It was over, her rest, so she welcomed this something new as a celebration. She curled up her legs, wrenched her torso the opposite way, yawned and stretched as though the relief would bring only good things to her. Stretching she felt it, all good things. Yet, for all she knew was right about this place, this home she could stay in forever it was still wrong. She didn’t know how, maybe the light was just the wrong shade, the step falling, juddering as though a misstep between the beautiful browns and reds of autumn and the white-black harsh of winter. The warmth from the fireplace might be wrong, the radiant glow of controlled passion meeting her sharp freeze, in life and thought. This place bringing you out of time.
She pulled back the curtains casting warm light as much as the fireplace. Outside shone a beautiful day. A sun, the only sun she thought to herself, fired high in the sky and beat against the window as though an easy storm. The fireplace was warm but it provided a winter’s warmth against the outside summer’s glow. It was a combination of two powerful heats, neither pressing, neither dominating, neither taking control. There was no burn to her skin, only her sweat a pleasant demand she be cooled, as was right. She didn’t feel anything burden her from the two competing energies of summer sun and winter heat, and that brought her wrong. The fire was smooth and total in its presence, the sun outside equally present. Two truths fought with her, two places both real and unreal. Her mind doubted what it knew.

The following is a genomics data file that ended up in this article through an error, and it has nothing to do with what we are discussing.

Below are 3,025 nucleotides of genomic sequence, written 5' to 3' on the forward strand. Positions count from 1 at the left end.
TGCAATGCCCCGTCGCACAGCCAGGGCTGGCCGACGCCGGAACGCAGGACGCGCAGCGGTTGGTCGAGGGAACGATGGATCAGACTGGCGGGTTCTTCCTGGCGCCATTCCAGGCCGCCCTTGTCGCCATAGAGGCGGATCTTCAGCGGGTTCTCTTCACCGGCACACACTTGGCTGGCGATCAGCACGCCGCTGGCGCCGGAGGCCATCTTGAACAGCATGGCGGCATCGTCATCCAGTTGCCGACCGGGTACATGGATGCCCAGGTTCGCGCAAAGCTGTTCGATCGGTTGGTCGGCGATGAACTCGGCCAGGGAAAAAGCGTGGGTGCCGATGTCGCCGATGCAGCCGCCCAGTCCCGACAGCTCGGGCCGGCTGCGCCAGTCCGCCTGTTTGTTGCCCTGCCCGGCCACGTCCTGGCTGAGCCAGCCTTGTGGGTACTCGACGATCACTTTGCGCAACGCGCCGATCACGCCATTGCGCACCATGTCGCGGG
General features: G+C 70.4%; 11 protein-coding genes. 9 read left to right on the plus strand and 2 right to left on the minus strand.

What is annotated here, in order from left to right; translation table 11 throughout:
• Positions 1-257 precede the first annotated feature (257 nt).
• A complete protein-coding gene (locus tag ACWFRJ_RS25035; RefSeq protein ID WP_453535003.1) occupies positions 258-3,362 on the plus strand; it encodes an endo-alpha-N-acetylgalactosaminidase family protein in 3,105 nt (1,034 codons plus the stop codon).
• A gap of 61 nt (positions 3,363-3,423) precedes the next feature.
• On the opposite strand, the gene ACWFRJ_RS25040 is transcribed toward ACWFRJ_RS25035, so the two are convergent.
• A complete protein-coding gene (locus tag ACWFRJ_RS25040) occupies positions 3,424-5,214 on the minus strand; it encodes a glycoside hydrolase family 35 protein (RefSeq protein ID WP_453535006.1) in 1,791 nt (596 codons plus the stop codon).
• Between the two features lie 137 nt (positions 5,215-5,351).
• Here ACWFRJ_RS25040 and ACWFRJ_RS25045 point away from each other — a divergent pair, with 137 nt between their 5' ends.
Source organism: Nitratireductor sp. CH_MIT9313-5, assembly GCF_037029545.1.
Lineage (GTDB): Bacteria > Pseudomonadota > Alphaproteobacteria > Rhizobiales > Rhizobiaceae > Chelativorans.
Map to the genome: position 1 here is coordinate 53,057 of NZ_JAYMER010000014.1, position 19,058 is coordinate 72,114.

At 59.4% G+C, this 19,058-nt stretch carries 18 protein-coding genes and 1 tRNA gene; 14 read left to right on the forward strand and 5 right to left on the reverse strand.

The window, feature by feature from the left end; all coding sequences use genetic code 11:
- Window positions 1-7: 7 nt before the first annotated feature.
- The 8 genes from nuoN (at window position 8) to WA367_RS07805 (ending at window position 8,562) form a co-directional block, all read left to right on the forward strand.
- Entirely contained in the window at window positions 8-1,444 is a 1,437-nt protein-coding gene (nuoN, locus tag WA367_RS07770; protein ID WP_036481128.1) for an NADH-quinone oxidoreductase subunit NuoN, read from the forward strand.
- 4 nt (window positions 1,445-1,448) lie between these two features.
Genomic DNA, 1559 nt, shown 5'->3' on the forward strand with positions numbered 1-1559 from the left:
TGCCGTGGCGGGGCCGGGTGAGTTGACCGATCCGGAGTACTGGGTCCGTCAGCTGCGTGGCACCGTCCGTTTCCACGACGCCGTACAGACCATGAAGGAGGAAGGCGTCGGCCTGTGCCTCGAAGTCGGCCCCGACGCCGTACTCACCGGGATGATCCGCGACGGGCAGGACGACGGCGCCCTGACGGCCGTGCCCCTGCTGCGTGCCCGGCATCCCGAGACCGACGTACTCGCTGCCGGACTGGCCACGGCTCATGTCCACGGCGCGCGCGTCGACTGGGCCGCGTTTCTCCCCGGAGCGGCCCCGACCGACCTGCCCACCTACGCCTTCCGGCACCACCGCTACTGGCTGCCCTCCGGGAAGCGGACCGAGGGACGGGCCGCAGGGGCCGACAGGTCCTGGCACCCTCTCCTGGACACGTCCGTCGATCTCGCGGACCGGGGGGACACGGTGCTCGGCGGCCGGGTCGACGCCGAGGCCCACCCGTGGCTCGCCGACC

Then that doubt disappeared. What felt wrong with this place slotted back into a pattern. There is no good without bad, learn both and set your store in the goodness. So she did. And she rolled in the bed and set her feet on the floor as a knock came from the door.
The knock interrupted her thoughts of rights and wrong as reason. She tried to return to her senses. The floor was rough. Long ago a varnish had been applied but now it had worn into the wood. Joan felt it prick against her soles. Thousands of delicate slivers holding her aloft yet steady as she placed one foot in front of the other, flat on the ground and silent, cushioned as though the world asked no quietness from her, instead giving it as a due. She waited for another knock, to press the issue, but none came. Instead she felt silence.
The quiet she felt was not a complete silence as the presence of a body beyond the door, waiting, outside the door and having knocked sought from her, asked for her to welcome whoever was there; to greet them. Joan didn’t know if that was her purpose. If her simple day in this place as an escape meant she should answer the door. It should be simple, introducing herself to a person waiting for her. She would never acknowledge an anxiety. Instead she dwelt in the motion of it. She never felt nervous except when it was warranted. It always felt warranted but she didn’t feel that anxiety or even fear now, although she felt like she should. Instead there was simple hesitation.